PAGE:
Juan Carlos Flores

Juan Carlos Flores

Professor of Philosophy

Juan Carlos Flores
Contact Info:
Campus: McNichols Campus
Building: Briggs
Room: 304
Phone: 313-993-3318
Juan Carlos Flores
Areas of Expertise:
Medieval Philosophy
Ancient Philosophy
Philosophy of Human Nature


  • Ph.D., Katholieke Universiteit Leuven
  • Ph.L., Katholieke Universiteit Leuven
  • M.A., Boston College
  • B.A., Connecticut College


Juan Carlos Flores grew up in El Salvador and pursued his university studies in the U.S. and Belgium. He has taught in a variety of disciplines, including languages, at St. John's College and at Providence College, where he was an associate professor prior to coming to Detroit Mercy. In addition to introduction to philosophy, ethics and logic, he teaches advanced courses in ancient and medieval philosophy, philosophical theology, metaphysics and philosophy of human nature. He has published books and articles, and edited Latin texts, in the area of medieval philosophy. His research in this field has concentrated on metaphysical themes and on the relation between faith and reason in Scholasticism, especially in Henry of Ghent, Thomas Aquinas, Bonaventure and Duns Scotus. Flores also studies medieval Jewish and Islamic philosophers and is very interested in ancient philosophy and its timeless legacy. He began serving as Philosophy Department chair in fall 2018. He holds a bachelor of arts (with honors) from Connecticut College, a master of arts (with distinction) from Boston College, as well as a licentiate and doctorate from the Katholieke Universiteit Leuven. He joined the Detroit Mercy faculty in the fall 2010.


    Select Publications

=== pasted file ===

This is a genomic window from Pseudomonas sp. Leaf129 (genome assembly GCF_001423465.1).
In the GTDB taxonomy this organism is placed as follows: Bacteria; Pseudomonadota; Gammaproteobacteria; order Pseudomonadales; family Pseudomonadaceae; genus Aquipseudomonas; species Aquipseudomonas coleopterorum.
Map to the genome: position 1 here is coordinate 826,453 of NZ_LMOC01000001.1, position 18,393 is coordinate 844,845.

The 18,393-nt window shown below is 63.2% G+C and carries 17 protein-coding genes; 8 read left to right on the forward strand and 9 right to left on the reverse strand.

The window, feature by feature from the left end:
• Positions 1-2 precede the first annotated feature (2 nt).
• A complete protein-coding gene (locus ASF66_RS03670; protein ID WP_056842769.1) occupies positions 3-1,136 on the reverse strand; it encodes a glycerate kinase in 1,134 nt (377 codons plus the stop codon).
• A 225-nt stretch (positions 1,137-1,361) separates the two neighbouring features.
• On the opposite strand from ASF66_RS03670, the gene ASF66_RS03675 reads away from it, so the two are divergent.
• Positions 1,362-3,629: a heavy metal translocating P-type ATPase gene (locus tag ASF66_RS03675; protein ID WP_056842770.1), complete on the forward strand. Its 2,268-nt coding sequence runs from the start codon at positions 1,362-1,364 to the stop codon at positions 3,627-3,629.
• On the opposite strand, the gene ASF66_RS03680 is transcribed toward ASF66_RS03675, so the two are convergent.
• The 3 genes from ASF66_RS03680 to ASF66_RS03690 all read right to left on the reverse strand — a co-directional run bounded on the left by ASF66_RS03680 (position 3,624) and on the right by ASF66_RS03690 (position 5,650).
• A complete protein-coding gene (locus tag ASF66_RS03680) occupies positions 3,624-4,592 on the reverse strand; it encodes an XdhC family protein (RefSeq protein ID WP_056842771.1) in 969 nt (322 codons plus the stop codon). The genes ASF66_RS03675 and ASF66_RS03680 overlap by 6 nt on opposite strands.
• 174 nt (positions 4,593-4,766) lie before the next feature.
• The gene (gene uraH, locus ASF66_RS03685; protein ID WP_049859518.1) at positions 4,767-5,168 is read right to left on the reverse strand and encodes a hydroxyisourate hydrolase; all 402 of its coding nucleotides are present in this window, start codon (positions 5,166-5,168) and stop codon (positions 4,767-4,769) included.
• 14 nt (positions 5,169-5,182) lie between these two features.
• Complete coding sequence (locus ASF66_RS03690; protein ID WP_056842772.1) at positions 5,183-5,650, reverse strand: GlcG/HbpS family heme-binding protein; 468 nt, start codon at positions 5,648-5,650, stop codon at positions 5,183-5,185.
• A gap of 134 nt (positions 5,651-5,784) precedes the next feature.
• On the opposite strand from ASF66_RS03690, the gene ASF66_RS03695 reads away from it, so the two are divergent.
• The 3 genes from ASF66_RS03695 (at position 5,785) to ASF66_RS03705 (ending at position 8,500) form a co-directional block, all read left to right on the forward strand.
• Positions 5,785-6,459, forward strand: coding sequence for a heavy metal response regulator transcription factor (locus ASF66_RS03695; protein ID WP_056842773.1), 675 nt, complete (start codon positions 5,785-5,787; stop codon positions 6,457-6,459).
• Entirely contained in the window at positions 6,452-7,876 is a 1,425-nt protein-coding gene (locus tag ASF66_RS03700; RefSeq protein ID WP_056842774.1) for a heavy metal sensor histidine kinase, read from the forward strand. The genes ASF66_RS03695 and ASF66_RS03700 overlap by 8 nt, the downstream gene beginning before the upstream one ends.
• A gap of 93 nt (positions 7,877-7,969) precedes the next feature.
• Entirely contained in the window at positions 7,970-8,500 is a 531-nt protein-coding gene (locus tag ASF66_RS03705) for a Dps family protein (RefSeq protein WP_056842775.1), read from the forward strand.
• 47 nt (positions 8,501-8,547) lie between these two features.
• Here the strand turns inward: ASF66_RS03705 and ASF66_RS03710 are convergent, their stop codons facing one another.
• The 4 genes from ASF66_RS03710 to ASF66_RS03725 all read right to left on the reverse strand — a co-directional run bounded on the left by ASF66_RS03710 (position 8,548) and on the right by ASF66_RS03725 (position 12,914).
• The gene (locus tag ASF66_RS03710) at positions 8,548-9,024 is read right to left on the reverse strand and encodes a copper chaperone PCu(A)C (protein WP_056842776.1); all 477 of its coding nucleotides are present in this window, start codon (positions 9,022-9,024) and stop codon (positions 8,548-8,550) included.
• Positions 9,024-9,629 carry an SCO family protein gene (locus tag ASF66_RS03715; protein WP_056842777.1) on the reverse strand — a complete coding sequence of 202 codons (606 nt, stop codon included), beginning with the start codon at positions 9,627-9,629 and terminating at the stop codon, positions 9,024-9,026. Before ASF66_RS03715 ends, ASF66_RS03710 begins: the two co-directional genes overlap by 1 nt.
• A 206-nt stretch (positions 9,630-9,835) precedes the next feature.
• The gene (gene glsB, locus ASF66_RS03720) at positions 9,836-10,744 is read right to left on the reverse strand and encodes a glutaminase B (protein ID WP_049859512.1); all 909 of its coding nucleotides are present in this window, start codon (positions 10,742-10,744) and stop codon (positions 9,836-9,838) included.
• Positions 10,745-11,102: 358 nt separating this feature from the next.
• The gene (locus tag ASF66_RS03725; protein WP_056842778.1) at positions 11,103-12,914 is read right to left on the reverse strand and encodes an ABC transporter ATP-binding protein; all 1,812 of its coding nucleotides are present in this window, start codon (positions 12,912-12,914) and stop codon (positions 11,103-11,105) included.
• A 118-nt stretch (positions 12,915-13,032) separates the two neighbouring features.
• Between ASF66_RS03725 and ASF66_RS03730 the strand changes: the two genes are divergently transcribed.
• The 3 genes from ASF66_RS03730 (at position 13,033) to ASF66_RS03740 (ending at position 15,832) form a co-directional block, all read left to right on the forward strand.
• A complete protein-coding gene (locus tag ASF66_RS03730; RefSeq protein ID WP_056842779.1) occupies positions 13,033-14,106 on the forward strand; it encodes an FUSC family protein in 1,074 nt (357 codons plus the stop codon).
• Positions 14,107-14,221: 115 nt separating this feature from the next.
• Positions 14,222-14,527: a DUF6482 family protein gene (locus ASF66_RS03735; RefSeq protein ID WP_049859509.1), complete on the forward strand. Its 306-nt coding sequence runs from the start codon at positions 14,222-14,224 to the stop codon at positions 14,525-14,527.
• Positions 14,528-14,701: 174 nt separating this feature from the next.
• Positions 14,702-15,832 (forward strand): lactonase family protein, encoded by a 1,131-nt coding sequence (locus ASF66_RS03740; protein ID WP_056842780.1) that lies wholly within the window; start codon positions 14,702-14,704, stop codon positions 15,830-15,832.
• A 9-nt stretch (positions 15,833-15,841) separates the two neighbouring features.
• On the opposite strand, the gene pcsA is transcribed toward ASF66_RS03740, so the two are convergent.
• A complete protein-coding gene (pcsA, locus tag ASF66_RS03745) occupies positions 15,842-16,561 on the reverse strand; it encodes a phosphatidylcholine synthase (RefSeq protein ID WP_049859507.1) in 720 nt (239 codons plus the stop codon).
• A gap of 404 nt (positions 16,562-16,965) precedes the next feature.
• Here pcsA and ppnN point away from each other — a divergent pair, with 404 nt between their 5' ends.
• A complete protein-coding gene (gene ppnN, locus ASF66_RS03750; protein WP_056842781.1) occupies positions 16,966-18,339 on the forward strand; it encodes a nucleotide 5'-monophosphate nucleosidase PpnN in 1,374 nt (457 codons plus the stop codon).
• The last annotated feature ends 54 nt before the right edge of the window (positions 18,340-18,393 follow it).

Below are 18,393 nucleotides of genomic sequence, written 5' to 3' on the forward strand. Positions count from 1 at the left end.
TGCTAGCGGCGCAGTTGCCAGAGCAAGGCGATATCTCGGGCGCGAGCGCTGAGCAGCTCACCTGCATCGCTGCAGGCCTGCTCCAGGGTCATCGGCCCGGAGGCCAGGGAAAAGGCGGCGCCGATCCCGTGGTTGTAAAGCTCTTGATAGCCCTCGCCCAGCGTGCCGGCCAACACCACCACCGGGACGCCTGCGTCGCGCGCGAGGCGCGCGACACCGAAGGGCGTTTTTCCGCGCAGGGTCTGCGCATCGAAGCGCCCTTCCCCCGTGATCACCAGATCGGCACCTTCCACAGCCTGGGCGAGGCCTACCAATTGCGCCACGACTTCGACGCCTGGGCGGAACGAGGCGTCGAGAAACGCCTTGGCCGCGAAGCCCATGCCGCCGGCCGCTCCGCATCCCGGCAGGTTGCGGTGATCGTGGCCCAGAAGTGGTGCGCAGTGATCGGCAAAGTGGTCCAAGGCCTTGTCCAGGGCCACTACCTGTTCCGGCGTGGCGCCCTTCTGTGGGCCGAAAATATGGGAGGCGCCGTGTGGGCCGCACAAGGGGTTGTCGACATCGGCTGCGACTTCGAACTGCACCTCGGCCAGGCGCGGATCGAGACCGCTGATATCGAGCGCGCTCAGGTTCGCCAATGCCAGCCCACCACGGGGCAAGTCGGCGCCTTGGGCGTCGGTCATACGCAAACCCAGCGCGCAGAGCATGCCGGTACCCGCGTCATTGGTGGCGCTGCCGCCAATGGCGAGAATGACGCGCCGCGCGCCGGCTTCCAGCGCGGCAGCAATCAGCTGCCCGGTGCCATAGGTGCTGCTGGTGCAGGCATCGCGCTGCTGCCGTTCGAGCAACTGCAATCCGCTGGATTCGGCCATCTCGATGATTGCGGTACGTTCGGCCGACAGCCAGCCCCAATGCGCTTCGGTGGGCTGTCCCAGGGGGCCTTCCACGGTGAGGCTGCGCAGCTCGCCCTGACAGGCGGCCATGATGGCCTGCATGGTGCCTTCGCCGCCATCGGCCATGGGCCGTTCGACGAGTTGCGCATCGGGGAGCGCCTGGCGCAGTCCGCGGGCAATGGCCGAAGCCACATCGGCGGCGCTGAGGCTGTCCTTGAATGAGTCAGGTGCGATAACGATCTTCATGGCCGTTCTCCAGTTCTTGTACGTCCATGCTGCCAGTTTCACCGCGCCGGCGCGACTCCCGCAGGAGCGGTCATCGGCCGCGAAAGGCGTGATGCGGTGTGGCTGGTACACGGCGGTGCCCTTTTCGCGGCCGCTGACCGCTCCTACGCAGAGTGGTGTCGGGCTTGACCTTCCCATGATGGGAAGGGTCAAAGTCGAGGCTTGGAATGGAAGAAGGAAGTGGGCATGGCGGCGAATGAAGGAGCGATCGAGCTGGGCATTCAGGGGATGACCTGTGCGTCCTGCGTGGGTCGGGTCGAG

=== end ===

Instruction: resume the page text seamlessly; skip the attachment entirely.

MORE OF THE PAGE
Henry of Ghent's Summa: The Questions on Human Knowledge (Articles 2–5), Latin to English translation with introduction and notes, Dallas Medieval Texts and Translations, Peeters Press, Leuven (forthcoming).

    Reexamining Love of Wisdom: Philosophical Desire from Socrates to Nietzsche, Cascade Books, Eugene, OR., 2016 (xviii+167 pp.).

    Henry of Ghent:  Metaphysics and the Trinity (with a critical edition of question six of article fifty-five of the Summa Quaestionum Ordinariarum), Ancient and Medieval Philosophy, Series 1, XXXIV, Leuven University Press, 2006 (viii+239 pp.).

    Stephen F. Brown and Juan Carlos Flores, Historical Dictionary of Medieval Philosophy and Theology. Second Edition, Historical Dictionaries of Religions, Philosophies and Movements, The Scarecrow Press, Lanham, Maryland, 2018 (xxii+429 pp.).

    "The Intersection of Philosophy and Theology: Henry of Ghent on the Scope of Metaphysics and the Background in Aquinas and Bonaventure," Revista Portuguesa de Filosofia, 71 (2-3), 2015, pp. 531-544.

    “Henry of Ghent on the Trinity,” in A Companion to Henry of Ghent, Brill’s Companions to the Christian Tradition, 23, ed. G. Wilson, Brill Academic Publishers, 2011, pp. 135-150.

    “The Roots of Love of Wisdom: Henry of Ghent on Platonic and Aristotelian Forms,” in Philosophy and Theology in the Long Middle Ages.  A Tribute to Stephen F. Brown, Studien und Texte zur Geistesgeschichte des Mittelalters, 105, eds. K. Emery, Jr., A. Speer, and R. Friedman, Brill Academic Publishers, 2011, pp. 623-640.

    “Intellect and Will as Natural Principles: Connecting Theology, Metaphysics and Psychology in Henry of Ghent," in Henry of Ghent and the Transformation of Scholastic Thought, eds. C. Steel & G. Guldentops, Ancient and Medieval Philosophy, Series 1, XXXI, Leuven University Press, 2003, pp. 277-306.

    “Accidentally and Essentially Ordered Causality in John Duns Scotus’ Treatise On the First Principle,” Recherches de Théologie et Philosophie médiévales, 67/1 (2000), pp. 96-113.